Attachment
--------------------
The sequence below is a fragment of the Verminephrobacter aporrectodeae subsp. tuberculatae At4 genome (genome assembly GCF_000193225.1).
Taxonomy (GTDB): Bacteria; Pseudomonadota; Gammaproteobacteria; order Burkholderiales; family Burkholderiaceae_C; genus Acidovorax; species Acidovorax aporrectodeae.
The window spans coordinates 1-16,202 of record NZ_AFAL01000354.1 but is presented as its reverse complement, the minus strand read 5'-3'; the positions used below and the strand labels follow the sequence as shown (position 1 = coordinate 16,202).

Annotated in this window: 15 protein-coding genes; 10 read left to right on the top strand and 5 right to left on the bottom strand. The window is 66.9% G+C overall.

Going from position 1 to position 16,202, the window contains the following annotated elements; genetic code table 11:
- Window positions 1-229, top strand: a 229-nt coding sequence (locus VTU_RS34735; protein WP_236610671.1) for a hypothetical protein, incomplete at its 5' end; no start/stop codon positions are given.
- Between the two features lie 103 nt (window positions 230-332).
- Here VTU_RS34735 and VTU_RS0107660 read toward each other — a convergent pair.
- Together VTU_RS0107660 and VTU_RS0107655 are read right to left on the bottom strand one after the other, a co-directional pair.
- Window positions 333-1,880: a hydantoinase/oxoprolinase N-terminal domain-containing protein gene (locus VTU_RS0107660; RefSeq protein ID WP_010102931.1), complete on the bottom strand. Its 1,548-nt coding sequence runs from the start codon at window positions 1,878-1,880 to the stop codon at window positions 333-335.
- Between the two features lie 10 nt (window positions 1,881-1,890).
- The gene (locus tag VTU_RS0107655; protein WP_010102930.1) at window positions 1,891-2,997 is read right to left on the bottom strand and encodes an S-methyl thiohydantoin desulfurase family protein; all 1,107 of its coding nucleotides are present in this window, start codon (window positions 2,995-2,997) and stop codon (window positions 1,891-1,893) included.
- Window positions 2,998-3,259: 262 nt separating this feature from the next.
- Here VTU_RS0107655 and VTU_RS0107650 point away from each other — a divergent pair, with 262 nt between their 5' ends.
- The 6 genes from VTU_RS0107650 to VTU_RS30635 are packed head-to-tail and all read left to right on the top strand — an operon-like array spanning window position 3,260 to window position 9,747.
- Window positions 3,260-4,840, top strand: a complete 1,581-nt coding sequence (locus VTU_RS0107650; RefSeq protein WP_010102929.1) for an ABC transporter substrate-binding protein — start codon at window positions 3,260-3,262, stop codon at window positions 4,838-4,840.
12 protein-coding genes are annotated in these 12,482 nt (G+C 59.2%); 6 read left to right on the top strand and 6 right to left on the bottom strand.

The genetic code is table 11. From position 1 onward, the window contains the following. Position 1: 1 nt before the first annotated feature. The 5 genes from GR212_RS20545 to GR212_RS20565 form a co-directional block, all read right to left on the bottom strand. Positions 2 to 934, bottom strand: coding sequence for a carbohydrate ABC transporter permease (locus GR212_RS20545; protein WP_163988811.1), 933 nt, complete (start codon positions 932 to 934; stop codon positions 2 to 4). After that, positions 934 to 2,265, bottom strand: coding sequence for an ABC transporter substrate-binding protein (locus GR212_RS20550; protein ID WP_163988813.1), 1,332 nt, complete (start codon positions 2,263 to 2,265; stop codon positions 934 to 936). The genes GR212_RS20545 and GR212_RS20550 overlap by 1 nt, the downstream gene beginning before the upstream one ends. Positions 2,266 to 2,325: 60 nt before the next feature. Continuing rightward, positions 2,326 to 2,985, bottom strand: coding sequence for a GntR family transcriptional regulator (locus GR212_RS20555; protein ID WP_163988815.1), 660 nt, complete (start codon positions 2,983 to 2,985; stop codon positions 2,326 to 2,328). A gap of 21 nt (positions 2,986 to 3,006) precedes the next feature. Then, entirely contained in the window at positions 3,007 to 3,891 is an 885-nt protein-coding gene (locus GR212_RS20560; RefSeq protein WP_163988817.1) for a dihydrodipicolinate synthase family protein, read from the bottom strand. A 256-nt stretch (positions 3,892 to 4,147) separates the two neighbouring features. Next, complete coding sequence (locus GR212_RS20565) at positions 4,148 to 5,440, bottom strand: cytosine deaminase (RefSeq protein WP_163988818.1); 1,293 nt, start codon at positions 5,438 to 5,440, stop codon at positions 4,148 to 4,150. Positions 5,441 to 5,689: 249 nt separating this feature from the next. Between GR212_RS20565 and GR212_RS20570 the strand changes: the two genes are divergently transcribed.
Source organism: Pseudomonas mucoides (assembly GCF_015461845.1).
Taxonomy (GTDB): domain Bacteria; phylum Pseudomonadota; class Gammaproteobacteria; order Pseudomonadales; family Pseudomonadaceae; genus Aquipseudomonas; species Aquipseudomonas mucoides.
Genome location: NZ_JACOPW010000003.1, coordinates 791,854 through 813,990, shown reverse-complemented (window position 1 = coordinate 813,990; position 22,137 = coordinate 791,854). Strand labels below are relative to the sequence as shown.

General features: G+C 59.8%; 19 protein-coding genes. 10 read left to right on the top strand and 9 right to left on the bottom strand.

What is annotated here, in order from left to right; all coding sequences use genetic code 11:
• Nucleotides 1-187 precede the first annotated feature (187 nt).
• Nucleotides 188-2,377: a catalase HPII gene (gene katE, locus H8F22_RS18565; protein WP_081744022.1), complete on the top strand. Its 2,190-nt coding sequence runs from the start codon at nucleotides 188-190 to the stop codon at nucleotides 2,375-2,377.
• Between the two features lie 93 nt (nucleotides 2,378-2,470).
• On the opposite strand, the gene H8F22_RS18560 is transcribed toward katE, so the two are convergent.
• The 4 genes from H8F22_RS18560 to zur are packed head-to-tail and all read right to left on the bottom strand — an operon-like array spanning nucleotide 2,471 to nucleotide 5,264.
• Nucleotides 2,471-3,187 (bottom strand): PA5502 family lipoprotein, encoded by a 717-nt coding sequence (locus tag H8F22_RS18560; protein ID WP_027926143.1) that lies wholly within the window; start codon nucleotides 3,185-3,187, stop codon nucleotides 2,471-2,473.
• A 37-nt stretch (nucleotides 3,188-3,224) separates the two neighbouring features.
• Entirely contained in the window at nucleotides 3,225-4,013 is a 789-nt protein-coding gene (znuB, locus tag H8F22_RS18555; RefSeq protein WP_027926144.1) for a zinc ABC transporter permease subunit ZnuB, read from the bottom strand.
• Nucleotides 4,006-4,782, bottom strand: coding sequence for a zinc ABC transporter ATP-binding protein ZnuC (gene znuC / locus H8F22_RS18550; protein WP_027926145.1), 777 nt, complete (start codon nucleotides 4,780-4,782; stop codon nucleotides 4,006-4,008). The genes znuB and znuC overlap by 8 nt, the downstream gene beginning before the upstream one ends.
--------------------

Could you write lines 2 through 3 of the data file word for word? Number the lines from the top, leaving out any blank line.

Taxonomy (GTDB): Bacteria; Pseudomonadota; Gammaproteobacteria; order Burkholderiales; family Burkholderiaceae_C; genus Acidovorax; species Acidovorax aporrectodeae.
The window spans coordinates 1-16,202 of record NZ_AFAL01000354.1 but is presented as its reverse complement, the minus strand read 5'-3'; the positions used below and the strand labels follow the sequence as shown (position 1 = coordinate 16,202).